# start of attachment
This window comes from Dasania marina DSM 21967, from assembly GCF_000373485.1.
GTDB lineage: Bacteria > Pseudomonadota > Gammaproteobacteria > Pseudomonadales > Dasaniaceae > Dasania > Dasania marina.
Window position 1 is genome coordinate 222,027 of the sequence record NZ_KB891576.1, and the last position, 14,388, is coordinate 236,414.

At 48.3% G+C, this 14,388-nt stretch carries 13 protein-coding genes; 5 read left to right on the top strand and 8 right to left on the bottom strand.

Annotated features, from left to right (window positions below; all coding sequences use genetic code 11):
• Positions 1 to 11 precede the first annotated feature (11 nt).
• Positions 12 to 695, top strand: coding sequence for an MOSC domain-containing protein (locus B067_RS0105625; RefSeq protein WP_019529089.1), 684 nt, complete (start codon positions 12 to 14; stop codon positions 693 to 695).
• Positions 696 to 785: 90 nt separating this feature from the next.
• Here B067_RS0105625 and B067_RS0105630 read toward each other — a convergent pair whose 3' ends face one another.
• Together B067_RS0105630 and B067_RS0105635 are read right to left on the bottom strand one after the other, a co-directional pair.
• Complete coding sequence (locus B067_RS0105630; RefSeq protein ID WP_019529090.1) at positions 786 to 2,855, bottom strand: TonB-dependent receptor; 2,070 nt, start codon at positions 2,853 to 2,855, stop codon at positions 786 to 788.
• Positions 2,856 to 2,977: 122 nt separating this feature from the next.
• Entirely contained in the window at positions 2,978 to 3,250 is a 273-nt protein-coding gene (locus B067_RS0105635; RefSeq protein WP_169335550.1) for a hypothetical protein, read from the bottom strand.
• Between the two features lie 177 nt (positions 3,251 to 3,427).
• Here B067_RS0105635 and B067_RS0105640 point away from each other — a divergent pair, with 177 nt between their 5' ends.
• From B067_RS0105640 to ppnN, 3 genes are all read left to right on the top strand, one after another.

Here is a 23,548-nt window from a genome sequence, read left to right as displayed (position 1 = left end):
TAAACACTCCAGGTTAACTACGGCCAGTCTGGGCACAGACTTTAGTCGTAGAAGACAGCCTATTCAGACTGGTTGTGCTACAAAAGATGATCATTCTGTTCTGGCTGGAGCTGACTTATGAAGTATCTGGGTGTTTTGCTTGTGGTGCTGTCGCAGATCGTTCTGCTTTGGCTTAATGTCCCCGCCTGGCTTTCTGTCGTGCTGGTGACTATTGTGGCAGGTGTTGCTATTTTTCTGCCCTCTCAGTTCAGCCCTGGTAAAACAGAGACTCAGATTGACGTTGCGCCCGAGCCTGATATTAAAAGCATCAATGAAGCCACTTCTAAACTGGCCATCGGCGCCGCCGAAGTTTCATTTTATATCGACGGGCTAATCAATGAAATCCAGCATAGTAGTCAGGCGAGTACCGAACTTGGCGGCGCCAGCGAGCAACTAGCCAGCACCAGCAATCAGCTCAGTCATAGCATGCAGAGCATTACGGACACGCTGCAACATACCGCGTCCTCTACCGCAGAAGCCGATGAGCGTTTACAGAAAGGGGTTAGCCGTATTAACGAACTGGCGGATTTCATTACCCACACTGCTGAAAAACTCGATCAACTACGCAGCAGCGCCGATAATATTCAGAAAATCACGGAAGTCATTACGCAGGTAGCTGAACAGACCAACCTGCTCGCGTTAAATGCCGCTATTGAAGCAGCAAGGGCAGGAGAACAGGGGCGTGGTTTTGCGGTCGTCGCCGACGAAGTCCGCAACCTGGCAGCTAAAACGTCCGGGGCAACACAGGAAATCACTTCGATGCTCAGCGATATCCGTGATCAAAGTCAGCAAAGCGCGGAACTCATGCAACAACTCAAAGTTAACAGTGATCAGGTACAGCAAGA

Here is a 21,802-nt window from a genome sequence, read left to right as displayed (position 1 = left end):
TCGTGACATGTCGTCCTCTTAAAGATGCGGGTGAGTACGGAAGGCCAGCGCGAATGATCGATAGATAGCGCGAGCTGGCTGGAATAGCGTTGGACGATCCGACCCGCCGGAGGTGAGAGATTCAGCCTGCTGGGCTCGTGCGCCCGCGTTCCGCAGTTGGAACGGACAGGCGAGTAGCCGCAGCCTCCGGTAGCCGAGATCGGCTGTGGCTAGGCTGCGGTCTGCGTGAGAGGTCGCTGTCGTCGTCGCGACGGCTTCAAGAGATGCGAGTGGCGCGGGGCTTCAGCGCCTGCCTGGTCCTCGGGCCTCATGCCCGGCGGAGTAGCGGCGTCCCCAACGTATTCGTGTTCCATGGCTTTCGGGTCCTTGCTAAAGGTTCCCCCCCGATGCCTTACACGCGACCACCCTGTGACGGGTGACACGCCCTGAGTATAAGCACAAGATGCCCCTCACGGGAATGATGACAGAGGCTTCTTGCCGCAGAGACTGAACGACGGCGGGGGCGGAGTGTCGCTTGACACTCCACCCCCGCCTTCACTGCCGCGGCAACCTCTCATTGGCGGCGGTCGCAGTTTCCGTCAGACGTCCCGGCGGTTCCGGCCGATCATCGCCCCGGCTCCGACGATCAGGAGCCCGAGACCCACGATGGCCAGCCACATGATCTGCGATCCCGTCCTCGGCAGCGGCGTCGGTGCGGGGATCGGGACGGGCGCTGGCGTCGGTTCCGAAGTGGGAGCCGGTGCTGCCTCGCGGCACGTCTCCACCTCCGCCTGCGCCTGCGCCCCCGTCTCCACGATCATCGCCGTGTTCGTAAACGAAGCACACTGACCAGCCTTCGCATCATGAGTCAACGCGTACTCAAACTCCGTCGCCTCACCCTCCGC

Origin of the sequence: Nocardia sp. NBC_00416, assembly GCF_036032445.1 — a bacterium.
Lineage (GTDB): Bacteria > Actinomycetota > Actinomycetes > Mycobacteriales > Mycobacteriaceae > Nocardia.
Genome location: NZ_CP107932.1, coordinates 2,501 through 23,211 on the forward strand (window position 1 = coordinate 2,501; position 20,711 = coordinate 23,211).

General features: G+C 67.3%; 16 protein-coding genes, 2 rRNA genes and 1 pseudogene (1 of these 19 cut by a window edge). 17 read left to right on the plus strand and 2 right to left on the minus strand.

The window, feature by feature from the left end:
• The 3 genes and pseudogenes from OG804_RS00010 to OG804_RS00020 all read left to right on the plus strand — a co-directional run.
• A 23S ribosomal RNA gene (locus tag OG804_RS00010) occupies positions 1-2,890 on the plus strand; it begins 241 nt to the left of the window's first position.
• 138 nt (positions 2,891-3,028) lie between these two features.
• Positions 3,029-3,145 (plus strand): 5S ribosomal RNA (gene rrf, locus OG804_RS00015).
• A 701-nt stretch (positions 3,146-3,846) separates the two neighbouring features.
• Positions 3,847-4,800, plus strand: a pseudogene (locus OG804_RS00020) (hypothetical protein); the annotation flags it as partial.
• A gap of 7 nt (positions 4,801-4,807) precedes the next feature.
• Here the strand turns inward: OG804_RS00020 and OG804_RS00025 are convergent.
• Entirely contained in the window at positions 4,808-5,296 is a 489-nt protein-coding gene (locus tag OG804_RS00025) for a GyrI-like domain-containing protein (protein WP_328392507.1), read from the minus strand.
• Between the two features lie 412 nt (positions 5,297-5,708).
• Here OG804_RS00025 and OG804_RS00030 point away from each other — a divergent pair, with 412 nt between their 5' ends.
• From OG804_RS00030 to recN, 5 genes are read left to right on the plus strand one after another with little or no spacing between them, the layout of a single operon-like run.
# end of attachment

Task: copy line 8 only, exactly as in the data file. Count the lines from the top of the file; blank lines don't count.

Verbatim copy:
• Positions 696 to 785: 90 nt separating this feature from the next.